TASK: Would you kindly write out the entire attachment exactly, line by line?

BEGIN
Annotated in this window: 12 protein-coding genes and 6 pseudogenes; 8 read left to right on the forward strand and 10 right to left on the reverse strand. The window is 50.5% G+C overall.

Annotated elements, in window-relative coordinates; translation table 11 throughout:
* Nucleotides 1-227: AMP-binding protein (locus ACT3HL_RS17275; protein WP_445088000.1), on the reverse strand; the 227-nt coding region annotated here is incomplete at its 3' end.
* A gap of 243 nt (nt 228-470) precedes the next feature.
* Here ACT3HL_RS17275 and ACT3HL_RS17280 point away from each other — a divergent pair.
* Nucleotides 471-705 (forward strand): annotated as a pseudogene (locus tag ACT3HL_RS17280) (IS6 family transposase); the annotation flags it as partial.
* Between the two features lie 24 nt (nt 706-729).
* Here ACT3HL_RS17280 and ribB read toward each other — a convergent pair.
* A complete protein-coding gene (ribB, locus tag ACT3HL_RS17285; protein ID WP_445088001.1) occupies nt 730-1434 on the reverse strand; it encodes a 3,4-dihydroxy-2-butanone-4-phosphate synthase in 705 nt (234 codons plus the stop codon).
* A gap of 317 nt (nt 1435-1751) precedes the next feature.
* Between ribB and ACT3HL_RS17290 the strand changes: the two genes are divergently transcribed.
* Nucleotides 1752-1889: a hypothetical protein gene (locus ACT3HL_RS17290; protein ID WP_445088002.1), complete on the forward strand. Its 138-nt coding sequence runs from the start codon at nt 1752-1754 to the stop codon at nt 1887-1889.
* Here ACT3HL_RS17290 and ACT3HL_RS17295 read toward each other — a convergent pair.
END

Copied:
Annotated in this window: 12 protein-coding genes and 6 pseudogenes; 8 read left to right on the forward strand and 10 right to left on the reverse strand. The window is 50.5% G+C overall.

Annotated elements, in window-relative coordinates; translation table 11 throughout:
* Nucleotides 1-227: AMP-binding protein (locus ACT3HL_RS17275; protein WP_445088000.1), on the reverse strand; the 227-nt coding region annotated here is incomplete at its 3' end.
* A gap of 243 nt (nt 228-470) precedes the next feature.
* Here ACT3HL_RS17275 and ACT3HL_RS17280 point away from each other — a divergent pair.
* Nucleotides 471-705 (forward strand): annotated as a pseudogene (locus tag ACT3HL_RS17280) (IS6 family transposase); the annotation flags it as partial.
* Between the two features lie 24 nt (nt 706-729).
* Here ACT3HL_RS17280 and ribB read toward each other — a convergent pair.
* A complete protein-coding gene (ribB, locus tag ACT3HL_RS17285; protein ID WP_445088001.1) occupies nt 730-1434 on the reverse strand; it encodes a 3,4-dihydroxy-2-butanone-4-phosphate synthase in 705 nt (234 codons plus the stop codon).
* A gap of 317 nt (nt 1435-1751) precedes the next feature.
* Between ribB and ACT3HL_RS17290 the strand changes: the two genes are divergently transcribed.
* Nucleotides 1752-1889: a hypothetical protein gene (locus ACT3HL_RS17290; protein ID WP_445088002.1), complete on the forward strand. Its 138-nt coding sequence runs from the start codon at nt 1752-1754 to the stop codon at nt 1887-1889.
* Here ACT3HL_RS17290 and ACT3HL_RS17295 read toward each other — a convergent pair.